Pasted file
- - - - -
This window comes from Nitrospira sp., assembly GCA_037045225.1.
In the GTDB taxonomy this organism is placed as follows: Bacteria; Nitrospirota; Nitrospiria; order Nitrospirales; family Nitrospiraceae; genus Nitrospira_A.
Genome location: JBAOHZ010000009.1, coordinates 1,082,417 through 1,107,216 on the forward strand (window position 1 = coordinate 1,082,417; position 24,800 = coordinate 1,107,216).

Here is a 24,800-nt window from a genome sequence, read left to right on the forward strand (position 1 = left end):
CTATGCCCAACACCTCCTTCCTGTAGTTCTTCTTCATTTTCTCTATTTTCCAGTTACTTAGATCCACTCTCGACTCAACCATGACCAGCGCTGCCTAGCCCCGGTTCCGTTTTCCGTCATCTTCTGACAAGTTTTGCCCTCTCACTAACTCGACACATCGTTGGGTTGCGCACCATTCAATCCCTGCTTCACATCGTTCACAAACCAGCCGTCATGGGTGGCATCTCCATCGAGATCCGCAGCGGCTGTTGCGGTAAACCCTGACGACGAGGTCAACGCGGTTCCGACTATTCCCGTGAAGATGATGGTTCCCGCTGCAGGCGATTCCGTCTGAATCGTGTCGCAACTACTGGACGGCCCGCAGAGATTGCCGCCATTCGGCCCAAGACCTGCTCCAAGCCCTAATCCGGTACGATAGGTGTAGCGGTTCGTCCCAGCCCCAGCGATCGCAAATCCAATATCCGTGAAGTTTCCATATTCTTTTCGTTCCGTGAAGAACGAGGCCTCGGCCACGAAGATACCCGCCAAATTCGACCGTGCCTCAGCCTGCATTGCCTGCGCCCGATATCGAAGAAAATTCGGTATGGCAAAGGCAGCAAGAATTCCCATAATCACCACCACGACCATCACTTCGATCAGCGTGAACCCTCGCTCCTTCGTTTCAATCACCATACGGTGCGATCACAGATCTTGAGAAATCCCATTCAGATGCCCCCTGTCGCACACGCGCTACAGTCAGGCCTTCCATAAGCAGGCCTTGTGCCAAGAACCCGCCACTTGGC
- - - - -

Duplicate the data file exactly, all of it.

This window comes from Nitrospira sp., assembly GCA_037045225.1.
In the GTDB taxonomy this organism is placed as follows: Bacteria; Nitrospirota; Nitrospiria; order Nitrospirales; family Nitrospiraceae; genus Nitrospira_A.
Genome location: JBAOHZ010000009.1, coordinates 1,082,417 through 1,107,216 on the forward strand (window position 1 = coordinate 1,082,417; position 24,800 = coordinate 1,107,216).

Here is a 24,800-nt window from a genome sequence, read left to right on the forward strand (position 1 = left end):
CTATGCCCAACACCTCCTTCCTGTAGTTCTTCTTCATTTTCTCTATTTTCCAGTTACTTAGATCCACTCTCGACTCAACCATGACCAGCGCTGCCTAGCCCCGGTTCCGTTTTCCGTCATCTTCTGACAAGTTTTGCCCTCTCACTAACTCGACACATCGTTGGGTTGCGCACCATTCAATCCCTGCTTCACATCGTTCACAAACCAGCCGTCATGGGTGGCATCTCCATCGAGATCCGCAGCGGCTGTTGCGGTAAACCCTGACGACGAGGTCAACGCGGTTCCGACTATTCCCGTGAAGATGATGGTTCCCGCTGCAGGCGATTCCGTCTGAATCGTGTCGCAACTACTGGACGGCCCGCAGAGATTGCCGCCATTCGGCCCAAGACCTGCTCCAAGCCCTAATCCGGTACGATAGGTGTAGCGGTTCGTCCCAGCCCCAGCGATCGCAAATCCAATATCCGTGAAGTTTCCATATTCTTTTCGTTCCGTGAAGAACGAGGCCTCGGCCACGAAGATACCCGCCAAATTCGACCGTGCCTCAGCCTGCATTGCCTGCGCCCGATATCGAAGAAAATTCGGTATGGCAAAGGCAGCAAGAATTCCCATAATCACCACCACGACCATCACTTCGATCAGCGTGAACCCTCGCTCCTTCGTTTCAATCACCATACGGTGCGATCACAGATCTTGAGAAATCCCATTCAGATGCCCCCTGTCGCACACGCGCTACAGTCAGGCCTTCCATAAGCAGGCCTTGTGCCAAGAACCCGCCACTTGGC